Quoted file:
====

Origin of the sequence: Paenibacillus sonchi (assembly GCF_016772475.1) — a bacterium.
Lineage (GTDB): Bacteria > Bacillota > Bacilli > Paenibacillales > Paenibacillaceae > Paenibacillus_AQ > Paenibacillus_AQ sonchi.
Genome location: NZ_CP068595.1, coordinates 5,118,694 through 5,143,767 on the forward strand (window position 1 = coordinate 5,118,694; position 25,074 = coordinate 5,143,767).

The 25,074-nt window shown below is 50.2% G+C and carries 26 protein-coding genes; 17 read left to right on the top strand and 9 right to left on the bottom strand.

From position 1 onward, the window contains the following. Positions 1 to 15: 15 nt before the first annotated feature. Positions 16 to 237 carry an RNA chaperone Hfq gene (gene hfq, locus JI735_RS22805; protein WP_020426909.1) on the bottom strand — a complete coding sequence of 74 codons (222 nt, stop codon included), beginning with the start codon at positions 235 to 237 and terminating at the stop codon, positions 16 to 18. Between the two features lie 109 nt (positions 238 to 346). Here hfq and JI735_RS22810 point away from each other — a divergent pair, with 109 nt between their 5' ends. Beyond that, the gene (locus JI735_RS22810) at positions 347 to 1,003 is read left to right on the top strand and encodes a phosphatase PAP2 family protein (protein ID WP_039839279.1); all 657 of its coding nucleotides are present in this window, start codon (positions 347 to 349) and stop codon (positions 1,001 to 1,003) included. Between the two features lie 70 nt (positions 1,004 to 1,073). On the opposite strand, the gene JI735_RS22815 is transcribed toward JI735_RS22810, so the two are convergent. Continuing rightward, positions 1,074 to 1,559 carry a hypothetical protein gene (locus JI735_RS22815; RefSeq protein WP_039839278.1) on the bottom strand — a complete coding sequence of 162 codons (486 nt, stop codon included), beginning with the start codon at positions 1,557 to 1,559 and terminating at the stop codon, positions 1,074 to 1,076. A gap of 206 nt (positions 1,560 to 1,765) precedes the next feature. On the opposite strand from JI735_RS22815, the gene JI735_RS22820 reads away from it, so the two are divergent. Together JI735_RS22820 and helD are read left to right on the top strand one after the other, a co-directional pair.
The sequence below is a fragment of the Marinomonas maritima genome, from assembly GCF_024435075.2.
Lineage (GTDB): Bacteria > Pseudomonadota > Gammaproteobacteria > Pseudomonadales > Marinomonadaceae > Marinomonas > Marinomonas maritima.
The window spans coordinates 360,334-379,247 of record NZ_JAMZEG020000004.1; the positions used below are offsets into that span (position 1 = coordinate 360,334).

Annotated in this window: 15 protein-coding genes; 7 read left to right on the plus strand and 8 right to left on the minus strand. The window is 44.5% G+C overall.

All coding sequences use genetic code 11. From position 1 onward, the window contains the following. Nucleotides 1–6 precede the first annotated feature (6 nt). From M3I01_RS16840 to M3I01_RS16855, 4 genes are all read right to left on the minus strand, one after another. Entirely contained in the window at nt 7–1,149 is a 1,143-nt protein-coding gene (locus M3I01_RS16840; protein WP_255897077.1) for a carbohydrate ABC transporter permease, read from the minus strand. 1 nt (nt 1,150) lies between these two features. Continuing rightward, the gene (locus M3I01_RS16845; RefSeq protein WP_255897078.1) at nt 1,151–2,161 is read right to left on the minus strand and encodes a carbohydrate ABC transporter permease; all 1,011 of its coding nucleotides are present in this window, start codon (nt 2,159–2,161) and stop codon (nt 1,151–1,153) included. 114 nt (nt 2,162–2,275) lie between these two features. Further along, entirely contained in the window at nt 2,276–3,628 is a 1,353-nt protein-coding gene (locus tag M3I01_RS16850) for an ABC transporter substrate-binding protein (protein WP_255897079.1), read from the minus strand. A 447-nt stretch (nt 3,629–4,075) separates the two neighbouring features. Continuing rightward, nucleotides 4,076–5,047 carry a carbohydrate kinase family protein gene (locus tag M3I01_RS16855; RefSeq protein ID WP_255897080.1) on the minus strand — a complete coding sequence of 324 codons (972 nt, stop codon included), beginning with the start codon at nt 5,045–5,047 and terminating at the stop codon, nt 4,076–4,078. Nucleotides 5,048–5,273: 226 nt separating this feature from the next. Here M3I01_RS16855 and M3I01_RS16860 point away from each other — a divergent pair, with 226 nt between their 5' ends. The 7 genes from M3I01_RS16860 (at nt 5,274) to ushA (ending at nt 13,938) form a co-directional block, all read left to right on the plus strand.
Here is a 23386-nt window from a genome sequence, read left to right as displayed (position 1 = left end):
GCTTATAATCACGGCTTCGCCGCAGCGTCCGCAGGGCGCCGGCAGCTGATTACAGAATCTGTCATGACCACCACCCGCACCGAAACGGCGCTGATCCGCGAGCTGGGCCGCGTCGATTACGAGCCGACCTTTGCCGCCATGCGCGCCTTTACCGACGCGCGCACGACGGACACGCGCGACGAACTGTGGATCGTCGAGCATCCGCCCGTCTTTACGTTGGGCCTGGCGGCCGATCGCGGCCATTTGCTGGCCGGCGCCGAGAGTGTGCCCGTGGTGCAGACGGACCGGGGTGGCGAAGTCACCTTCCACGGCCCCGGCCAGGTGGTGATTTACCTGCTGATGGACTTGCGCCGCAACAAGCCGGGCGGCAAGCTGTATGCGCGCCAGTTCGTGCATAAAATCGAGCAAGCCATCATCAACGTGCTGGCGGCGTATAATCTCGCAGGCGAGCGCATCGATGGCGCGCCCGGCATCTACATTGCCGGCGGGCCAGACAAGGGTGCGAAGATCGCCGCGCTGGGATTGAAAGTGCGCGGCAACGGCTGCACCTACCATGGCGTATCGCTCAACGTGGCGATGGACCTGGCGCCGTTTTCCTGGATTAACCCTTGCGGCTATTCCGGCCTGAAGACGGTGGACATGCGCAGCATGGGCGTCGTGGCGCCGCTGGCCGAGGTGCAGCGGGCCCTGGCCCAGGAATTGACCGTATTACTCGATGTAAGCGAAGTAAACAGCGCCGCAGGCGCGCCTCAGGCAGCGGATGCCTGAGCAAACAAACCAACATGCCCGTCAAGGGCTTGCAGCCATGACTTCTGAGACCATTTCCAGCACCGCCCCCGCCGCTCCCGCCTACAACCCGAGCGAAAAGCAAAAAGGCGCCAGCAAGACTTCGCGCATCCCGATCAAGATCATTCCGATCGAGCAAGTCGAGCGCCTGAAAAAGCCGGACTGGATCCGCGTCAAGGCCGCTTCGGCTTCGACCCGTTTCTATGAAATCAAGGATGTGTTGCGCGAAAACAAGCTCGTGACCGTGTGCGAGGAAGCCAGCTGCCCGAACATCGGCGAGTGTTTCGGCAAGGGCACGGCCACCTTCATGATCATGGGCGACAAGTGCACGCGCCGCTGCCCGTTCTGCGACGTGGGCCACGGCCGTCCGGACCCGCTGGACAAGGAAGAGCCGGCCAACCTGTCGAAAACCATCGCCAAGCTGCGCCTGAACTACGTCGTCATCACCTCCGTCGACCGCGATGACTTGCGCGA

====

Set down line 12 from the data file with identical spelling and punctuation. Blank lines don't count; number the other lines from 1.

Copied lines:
GCTTATAATCACGGCTTCGCCGCAGCGTCCGCAGGGCGCCGGCAGCTGATTACAGAATCTGTCATGACCACCACCCGCACCGAAACGGCGCTGATCCGCGAGCTGGGCCGCGTCGATTACGAGCCGACCTTTGCCGCCATGCGCGCCTTTACCGACGCGCGCACGACGGACACGCGCGACGAACTGTGGATCGTCGAGCATCCGCCCGTCTTTACGTTGGGCCTGGCGGCCGATCGCGGCCATTTGCTGGCCGGCGCCGAGAGTGTGCCCGTGGTGCAGACGGACCGGGGTGGCGAAGTCACCTTCCACGGCCCCGGCCAGGTGGTGATTTACCTGCTGATGGACTTGCGCCGCAACAAGCCGGGCGGCAAGCTGTATGCGCGCCAGTTCGTGCATAAAATCGAGCAAGCCATCATCAACGTGCTGGCGGCGTATAATCTCGCAGGCGAGCGCATCGATGGCGCGCCCGGCATCTACATTGCCGGCGGGCCAGACAAGGGTGCGAAGATCGCCGCGCTGGGATTGAAAGTGCGCGGCAACGGCTGCACCTACCATGGCGTATCGCTCAACGTGGCGATGGACCTGGCGCCGTTTTCCTGGATTAACCCTTGCGGCTATTCCGGCCTGAAGACGGTGGACATGCGCAGCATGGGCGTCGTGGCGCCGCTGGCCGAGGTGCAGCGGGCCCTGGCCCAGGAATTGACCGTATTACTCGATGTAAGCGAAGTAAACAGCGCCGCAGGCGCGCCTCAGGCAGCGGATGCCTGAGCAAACAAACCAACATGCCCGTCAAGGGCTTGCAGCCATGACTTCTGAGACCATTTCCAGCACCGCCCCCGCCGCTCCCGCCTACAACCCGAGCGAAAAGCAAAAAGGCGCCAGCAAGACTTCGCGCATCCCGATCAAGATCATTCCGATCGAGCAAGTCGAGCGCCTGAAAAAGCCGGACTGGATCCGCGTCAAGGCCGCTTCGGCTTCGACCCGTTTCTATGAAATCAAGGATGTGTTGCGCGAAAACAAGCTCGTGACCGTGTGCGAGGAAGCCAGCTGCCCGAACATCGGCGAGTGTTTCGGCAAGGGCACGGCCACCTTCATGATCATGGGCGACAAGTGCACGCGCCGCTGCCCGTTCTGCGACGTGGGCCACGGCCGTCCGGACCCGCTGGACAAGGAAGAGCCGGCCAACCTGTCGAAAACCATCGCCAAGCTGCGCCTGAACTACGTCGTCATCACCTCCGTCGACCGCGATGACTTGCGCGA